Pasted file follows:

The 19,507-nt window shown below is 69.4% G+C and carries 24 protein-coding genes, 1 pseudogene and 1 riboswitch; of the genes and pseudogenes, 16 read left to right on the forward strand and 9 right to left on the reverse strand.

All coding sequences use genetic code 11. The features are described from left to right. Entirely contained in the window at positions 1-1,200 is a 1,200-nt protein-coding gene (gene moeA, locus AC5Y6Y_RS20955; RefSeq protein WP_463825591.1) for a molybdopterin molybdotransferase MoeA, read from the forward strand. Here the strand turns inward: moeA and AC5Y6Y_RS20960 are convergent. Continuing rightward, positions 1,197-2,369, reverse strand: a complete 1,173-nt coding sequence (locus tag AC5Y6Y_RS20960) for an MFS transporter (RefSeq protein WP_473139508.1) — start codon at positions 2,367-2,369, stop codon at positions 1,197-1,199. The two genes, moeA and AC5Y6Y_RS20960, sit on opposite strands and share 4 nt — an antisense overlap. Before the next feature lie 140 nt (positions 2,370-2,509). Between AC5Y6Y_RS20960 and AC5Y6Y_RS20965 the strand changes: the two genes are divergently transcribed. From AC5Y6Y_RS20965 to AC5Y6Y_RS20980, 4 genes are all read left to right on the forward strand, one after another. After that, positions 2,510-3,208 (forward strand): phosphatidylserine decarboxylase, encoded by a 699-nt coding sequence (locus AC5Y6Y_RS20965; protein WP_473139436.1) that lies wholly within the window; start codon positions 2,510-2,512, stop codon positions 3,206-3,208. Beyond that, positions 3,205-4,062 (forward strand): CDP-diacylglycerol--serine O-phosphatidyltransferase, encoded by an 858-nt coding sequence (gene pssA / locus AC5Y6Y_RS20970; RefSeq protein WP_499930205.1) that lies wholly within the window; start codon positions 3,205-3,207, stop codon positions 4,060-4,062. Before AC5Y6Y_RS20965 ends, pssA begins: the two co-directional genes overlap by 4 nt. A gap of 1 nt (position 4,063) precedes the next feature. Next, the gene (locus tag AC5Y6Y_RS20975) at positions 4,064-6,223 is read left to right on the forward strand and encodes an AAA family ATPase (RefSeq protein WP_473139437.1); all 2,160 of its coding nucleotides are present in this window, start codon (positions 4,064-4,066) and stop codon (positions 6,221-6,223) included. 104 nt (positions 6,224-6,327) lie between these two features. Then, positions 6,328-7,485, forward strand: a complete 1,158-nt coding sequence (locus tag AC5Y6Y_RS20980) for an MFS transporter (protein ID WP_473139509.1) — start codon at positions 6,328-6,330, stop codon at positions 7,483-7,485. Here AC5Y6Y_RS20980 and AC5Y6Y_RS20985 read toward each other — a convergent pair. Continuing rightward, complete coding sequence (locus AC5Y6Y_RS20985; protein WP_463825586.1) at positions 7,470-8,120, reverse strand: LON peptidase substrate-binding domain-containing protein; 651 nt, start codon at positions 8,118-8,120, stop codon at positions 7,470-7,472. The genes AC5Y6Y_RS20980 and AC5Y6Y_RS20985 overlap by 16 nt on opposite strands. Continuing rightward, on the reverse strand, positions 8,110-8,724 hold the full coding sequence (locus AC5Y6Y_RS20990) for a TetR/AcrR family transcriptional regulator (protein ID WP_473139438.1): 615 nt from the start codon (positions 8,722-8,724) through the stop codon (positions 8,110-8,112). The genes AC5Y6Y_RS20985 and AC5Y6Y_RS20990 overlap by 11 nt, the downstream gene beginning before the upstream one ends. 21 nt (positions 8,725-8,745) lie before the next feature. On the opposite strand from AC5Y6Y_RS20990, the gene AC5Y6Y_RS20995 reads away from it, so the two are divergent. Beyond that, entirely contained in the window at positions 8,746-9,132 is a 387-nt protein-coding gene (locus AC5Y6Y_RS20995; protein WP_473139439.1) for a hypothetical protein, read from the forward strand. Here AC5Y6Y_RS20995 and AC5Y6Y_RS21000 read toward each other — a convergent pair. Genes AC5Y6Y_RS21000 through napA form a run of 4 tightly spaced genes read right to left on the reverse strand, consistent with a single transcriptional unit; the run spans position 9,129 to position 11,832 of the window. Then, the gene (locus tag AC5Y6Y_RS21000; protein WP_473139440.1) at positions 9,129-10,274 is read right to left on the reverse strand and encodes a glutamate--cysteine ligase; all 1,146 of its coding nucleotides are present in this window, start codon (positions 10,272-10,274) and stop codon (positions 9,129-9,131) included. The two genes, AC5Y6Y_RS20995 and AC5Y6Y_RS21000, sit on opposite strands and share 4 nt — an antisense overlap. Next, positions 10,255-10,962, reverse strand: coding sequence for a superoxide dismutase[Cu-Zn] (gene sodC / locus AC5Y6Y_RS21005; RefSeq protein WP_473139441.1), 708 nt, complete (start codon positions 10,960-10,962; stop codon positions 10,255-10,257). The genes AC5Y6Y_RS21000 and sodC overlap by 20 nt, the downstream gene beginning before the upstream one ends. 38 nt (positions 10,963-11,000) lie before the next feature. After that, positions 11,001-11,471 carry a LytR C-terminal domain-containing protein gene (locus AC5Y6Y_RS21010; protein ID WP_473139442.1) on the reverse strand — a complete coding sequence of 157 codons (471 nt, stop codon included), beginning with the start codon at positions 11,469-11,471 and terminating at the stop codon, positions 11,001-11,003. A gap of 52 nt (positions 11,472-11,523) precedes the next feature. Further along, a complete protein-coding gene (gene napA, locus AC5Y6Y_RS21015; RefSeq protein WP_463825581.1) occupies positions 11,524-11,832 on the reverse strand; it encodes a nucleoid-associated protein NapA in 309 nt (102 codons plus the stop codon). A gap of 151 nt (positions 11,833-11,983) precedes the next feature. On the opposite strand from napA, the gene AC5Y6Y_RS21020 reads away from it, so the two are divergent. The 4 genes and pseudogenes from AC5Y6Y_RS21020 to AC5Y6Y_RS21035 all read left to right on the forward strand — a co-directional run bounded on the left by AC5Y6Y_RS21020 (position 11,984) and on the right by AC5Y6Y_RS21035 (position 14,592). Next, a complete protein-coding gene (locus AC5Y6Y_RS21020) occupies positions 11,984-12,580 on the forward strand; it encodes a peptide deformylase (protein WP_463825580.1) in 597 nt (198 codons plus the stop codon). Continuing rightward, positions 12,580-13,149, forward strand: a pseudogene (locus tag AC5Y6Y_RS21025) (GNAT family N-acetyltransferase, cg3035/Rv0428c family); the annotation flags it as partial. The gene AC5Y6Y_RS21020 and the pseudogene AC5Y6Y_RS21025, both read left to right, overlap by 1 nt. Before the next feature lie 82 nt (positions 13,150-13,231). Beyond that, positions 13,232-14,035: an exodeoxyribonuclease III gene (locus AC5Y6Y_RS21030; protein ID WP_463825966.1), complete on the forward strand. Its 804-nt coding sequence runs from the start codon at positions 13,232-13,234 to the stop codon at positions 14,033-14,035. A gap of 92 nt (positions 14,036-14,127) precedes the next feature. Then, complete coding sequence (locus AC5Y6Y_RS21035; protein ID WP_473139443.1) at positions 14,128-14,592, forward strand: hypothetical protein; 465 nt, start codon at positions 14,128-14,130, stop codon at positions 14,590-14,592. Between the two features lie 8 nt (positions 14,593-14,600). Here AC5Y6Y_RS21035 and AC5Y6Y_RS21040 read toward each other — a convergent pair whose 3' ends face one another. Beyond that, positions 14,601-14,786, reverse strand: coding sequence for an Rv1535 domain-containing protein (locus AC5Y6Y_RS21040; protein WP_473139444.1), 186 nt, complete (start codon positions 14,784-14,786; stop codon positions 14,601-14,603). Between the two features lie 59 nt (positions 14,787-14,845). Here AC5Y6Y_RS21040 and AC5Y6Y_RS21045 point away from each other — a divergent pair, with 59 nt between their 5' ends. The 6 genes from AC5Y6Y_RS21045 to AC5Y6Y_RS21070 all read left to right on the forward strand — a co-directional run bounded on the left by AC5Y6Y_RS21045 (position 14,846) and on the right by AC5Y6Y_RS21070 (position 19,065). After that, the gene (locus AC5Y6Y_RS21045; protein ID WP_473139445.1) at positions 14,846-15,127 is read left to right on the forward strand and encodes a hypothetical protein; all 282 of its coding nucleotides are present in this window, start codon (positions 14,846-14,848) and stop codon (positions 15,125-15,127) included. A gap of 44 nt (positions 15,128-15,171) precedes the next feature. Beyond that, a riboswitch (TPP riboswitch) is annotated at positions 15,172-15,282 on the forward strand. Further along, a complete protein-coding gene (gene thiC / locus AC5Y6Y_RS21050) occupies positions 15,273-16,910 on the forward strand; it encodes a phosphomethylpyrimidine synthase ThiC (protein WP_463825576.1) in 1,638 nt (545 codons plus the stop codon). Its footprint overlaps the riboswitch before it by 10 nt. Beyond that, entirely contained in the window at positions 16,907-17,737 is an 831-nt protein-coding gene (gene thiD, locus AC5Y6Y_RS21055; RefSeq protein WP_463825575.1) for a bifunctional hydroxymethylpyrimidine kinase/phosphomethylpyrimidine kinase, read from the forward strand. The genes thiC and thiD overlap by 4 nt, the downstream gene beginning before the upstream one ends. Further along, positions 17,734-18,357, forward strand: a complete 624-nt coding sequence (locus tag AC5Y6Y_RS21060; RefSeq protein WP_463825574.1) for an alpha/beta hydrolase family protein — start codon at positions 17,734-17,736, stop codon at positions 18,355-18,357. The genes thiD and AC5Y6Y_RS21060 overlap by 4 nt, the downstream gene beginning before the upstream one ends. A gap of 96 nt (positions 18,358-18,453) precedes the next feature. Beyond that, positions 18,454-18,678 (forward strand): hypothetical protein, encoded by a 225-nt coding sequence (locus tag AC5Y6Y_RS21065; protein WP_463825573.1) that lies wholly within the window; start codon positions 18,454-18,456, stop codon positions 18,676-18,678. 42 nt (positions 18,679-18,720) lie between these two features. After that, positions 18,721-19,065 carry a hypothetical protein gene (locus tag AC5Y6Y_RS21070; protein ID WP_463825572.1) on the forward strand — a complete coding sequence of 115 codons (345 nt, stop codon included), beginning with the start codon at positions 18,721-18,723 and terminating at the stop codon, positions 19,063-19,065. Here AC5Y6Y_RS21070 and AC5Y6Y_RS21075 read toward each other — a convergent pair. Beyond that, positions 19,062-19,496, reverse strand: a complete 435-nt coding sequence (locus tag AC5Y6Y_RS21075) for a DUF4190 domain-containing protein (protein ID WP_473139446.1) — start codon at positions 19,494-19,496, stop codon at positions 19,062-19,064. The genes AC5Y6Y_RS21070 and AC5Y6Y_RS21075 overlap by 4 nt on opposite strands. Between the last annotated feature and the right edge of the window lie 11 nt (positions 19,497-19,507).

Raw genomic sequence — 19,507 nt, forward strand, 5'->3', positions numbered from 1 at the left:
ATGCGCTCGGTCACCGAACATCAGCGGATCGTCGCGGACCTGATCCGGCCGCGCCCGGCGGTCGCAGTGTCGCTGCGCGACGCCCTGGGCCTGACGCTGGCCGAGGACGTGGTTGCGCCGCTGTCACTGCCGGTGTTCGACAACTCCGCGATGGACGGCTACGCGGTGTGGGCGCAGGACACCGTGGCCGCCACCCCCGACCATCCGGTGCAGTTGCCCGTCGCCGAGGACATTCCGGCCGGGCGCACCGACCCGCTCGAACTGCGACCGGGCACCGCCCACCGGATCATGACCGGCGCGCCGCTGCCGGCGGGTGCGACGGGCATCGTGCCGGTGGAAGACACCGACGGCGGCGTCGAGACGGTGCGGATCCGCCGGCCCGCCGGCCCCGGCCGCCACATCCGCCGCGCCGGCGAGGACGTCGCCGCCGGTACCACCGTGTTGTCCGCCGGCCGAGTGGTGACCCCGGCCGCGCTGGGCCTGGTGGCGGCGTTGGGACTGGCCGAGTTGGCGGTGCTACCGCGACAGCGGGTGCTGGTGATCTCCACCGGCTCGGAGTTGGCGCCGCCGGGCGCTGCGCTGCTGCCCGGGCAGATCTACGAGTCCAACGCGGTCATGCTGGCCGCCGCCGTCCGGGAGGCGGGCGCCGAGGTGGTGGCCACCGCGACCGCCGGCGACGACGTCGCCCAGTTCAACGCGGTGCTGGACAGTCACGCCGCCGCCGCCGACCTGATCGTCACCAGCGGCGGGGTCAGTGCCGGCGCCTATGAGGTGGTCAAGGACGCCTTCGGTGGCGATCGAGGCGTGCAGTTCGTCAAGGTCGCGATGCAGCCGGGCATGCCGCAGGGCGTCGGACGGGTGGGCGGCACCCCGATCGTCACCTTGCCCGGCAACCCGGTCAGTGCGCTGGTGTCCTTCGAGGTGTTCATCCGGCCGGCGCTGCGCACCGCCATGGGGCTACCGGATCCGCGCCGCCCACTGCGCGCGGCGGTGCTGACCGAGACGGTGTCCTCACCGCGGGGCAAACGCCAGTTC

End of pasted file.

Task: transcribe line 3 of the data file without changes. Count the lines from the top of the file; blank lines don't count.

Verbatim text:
Raw genomic sequence — 19,507 nt, forward strand, 5'->3', positions numbered from 1 at the left: